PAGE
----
The devastation of Moab foretold. 1 The burden of Moab. Be- unto Zoar, an heifer of three cause in the night Ar of Moab years old : for by the mounting is laid waste, and brought to up of Luhith with weeping shall silence; because in the night they go it up; for in the way Kir of Moab is laid waste, and of Horonaim they shall raise up brought to silence;
a cry of destruction. 2 He is gone up to Bajith, and to 6 For the waters of Nimrim Dibon, the high places, to weep: shall be desolate: for the hay Moab shall howl over Nebo, is withered away, the grass failand over Medeba : on all their eth, there is no green thing. heads shall be baldness, and 7 Therefore the abundance every beard cut off.
they. bave gotten, and that 3 In their streets they shall which they have laid up, shall gird themselves with sackcloth: they carry away to the brook on the tops of their houses, and of the willows. in their streets, every one shall 8 For the cry is gone round howl, weeping abundantly. about the borders of Moab; the 4 And Heshbon shall cry, and howling thereof unto Eglaim, Elealeh: their voice shall be and the howling thereof unto heard even unto Jahaz: there- Beer-elim. fore the armed soldiers of Moab 9 For the waters of Dimon shall cry out; his life shall be shall be full of blood : for I will grievous unto him.
bring more upon Dimon, lions 5 My heart shall cry out for upon him that escapeth of Moab, Moab; his fugitives shall flee and upon the remnant of the land.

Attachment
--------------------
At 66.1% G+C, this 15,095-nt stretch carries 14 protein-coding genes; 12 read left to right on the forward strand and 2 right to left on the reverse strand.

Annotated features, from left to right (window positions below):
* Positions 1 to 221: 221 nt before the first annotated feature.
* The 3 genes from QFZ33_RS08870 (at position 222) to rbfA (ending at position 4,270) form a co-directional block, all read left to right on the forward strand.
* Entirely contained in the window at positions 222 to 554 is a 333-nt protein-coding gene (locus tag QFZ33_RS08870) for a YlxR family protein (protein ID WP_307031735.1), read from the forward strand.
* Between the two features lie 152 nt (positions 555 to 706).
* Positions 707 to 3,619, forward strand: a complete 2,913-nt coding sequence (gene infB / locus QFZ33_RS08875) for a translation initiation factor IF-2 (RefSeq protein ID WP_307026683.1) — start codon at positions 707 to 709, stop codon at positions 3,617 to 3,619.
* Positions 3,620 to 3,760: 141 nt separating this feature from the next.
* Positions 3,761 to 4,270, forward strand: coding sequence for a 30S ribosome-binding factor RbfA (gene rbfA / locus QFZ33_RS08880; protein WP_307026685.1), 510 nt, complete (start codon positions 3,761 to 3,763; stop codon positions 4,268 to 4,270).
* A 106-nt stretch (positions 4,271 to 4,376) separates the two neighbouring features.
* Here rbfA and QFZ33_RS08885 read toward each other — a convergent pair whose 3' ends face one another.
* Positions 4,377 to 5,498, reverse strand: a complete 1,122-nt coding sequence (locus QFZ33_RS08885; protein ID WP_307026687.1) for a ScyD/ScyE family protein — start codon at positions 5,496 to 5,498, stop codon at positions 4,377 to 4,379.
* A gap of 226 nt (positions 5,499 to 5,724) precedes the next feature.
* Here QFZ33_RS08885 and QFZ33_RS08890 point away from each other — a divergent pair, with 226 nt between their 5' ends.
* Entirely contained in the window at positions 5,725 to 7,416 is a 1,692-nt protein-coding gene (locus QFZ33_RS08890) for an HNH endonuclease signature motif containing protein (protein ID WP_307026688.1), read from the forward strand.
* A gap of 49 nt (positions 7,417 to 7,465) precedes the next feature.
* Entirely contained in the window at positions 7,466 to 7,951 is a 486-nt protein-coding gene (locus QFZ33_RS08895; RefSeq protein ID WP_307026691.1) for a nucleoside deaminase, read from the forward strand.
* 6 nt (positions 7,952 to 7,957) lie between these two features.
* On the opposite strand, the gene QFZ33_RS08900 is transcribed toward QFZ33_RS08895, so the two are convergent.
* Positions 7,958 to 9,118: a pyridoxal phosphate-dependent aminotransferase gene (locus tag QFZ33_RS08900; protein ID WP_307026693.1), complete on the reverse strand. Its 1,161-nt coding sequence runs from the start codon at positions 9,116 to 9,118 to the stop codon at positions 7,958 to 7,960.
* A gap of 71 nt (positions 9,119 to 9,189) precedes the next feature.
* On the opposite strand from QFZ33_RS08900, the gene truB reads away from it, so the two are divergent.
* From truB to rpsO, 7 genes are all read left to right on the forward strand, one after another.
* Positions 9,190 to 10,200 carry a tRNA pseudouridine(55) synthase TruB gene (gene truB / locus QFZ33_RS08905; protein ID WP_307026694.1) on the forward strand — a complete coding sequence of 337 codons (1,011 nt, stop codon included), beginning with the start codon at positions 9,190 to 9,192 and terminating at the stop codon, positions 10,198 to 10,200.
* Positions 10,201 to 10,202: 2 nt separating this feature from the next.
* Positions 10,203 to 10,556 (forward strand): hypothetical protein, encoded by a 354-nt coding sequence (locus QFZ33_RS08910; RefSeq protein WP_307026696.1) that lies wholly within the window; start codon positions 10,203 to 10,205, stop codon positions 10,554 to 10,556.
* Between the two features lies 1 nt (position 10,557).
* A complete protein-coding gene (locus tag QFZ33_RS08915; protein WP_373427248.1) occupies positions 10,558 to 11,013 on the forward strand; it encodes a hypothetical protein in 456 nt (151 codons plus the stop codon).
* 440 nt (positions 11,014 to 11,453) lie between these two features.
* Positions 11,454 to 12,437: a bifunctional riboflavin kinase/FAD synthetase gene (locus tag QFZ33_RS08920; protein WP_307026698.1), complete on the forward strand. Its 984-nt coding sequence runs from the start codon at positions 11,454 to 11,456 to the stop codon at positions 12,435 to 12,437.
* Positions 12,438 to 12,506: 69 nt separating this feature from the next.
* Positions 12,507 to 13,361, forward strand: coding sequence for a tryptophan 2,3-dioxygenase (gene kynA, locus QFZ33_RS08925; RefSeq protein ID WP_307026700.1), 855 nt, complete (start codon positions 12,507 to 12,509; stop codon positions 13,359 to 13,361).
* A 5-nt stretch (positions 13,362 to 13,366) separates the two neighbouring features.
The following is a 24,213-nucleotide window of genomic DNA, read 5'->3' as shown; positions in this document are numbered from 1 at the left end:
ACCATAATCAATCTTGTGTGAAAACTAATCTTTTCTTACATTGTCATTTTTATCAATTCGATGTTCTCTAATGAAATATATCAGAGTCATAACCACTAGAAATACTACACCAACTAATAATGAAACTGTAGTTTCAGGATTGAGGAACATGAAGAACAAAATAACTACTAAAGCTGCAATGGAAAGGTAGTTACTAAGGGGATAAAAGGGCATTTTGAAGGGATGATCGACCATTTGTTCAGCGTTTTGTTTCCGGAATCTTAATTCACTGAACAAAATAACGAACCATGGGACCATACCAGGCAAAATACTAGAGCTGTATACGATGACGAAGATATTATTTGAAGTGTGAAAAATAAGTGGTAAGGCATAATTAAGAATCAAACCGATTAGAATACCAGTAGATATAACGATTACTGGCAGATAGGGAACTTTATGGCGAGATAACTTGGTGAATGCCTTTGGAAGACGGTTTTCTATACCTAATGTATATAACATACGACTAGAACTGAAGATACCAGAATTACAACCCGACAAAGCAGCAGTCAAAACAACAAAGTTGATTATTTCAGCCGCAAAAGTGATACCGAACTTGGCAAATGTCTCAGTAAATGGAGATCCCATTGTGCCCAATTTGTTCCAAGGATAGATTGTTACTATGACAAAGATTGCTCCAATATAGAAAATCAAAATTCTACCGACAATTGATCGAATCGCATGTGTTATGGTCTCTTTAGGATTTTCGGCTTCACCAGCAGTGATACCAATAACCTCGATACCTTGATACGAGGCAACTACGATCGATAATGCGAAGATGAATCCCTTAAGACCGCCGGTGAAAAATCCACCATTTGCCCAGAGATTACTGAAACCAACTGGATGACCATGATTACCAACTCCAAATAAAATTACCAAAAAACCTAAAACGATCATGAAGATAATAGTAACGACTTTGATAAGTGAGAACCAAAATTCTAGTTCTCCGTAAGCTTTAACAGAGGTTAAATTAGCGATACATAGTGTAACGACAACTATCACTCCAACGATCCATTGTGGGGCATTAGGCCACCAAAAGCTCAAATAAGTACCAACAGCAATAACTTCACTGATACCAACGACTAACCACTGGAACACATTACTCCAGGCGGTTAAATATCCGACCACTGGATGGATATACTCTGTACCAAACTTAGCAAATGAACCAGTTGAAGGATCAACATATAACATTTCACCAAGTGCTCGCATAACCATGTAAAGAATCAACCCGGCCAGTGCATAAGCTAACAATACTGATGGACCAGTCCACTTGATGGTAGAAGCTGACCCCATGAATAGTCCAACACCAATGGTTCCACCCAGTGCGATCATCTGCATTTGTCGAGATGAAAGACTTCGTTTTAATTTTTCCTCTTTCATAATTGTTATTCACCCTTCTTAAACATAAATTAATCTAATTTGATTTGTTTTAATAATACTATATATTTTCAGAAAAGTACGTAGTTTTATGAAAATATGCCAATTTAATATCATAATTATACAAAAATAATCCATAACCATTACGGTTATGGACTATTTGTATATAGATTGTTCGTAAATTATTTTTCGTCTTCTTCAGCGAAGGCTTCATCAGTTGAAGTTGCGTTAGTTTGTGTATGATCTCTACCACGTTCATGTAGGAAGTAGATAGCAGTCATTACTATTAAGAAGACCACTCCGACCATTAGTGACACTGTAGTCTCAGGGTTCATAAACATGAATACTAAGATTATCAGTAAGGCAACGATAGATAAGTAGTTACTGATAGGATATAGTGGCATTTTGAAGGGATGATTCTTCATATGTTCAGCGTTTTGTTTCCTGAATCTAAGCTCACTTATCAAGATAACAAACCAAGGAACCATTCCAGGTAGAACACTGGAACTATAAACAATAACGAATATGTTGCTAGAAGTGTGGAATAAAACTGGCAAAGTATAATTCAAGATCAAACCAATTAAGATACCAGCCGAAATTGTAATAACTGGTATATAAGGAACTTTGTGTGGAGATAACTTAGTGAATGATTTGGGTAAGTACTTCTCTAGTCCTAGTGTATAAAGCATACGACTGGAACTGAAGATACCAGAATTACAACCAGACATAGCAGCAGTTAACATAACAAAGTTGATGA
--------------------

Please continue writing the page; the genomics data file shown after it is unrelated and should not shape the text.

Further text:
LECTURE 1116. The calamities of war are chastisements for sin. It is an important circumstance, greatly helping us to ascertain the fulfilment of prophecy, that the land of Canaan, in which it pleased God to place his people, was situated in the very centre of the most renowned nations of antiquity. It lay in the midst of Egypt, Assyria, Persia, Greece, and Rome. And it is also remarkable, that the principal prophetic books were written, and many of the events to which they referred took place, at that period in the history of these great nations, concerning which we have the fullest accounts in the remaining writings of ancient authors. Hence we have the best means of proving, that the events took place exactly as they were foretold. Hence we are enabled to appeal to the gainsayer, and to ask him, of what period in time, or of what country at that period, could it be more truly said, that these things were not done in a corner? No; they were done before the face of all the world. All the monuments of antiquity must perish, before the evidence of prophecy can be shaken. The historians, the philosophers, and the poets, of Greece and Rome, and such fragments of the writings of the other ancient nations as have reached our times, all testify, as